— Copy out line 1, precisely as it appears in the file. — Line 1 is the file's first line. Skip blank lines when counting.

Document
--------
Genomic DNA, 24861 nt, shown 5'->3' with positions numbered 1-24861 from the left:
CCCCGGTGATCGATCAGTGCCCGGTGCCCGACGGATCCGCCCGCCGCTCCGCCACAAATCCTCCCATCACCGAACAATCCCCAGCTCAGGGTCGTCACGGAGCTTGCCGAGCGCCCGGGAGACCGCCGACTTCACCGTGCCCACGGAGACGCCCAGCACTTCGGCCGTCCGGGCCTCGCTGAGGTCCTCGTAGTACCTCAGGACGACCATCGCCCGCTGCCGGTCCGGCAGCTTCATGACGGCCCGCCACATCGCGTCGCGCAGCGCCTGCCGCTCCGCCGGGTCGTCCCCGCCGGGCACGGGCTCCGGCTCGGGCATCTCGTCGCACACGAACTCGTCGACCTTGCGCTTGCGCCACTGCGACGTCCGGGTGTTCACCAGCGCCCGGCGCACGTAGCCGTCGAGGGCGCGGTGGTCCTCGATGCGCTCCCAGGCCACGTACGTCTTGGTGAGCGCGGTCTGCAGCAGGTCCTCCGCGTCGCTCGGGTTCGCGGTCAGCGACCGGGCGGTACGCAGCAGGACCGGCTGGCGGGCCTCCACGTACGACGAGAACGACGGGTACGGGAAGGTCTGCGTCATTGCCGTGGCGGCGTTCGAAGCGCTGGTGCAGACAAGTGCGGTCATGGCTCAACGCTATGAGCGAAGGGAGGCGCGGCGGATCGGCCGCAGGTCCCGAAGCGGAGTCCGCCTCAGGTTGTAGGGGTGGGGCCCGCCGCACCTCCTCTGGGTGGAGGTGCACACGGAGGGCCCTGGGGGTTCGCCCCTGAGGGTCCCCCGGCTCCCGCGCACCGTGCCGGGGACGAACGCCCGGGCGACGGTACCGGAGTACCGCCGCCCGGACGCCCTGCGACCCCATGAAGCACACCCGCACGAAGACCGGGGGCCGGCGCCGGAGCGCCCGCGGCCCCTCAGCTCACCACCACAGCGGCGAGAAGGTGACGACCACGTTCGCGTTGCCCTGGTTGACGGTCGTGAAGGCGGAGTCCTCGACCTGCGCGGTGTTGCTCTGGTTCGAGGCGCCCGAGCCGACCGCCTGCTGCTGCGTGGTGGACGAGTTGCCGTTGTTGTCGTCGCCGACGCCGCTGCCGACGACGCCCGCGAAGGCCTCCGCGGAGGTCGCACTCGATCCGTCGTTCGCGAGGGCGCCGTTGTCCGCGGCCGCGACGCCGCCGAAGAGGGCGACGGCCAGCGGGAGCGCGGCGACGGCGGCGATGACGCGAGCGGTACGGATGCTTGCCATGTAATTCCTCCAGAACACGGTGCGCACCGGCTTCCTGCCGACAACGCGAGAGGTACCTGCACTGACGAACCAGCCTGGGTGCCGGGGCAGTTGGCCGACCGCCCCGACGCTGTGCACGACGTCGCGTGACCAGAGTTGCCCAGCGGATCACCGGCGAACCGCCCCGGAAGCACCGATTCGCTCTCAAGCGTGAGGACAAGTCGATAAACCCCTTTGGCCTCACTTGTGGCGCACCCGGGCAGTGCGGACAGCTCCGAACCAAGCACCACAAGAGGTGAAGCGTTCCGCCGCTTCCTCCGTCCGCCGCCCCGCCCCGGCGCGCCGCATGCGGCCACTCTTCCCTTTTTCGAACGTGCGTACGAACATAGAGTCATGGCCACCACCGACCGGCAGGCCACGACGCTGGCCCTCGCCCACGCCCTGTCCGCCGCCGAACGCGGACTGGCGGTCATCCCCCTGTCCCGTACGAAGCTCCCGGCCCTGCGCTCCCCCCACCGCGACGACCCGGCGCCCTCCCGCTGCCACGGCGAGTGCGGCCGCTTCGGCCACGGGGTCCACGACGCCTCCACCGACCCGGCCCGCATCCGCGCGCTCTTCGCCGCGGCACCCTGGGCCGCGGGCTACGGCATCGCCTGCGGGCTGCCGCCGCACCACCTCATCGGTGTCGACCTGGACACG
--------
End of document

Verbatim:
Genomic DNA, 24861 nt, shown 5'->3' with positions numbered 1-24861 from the left: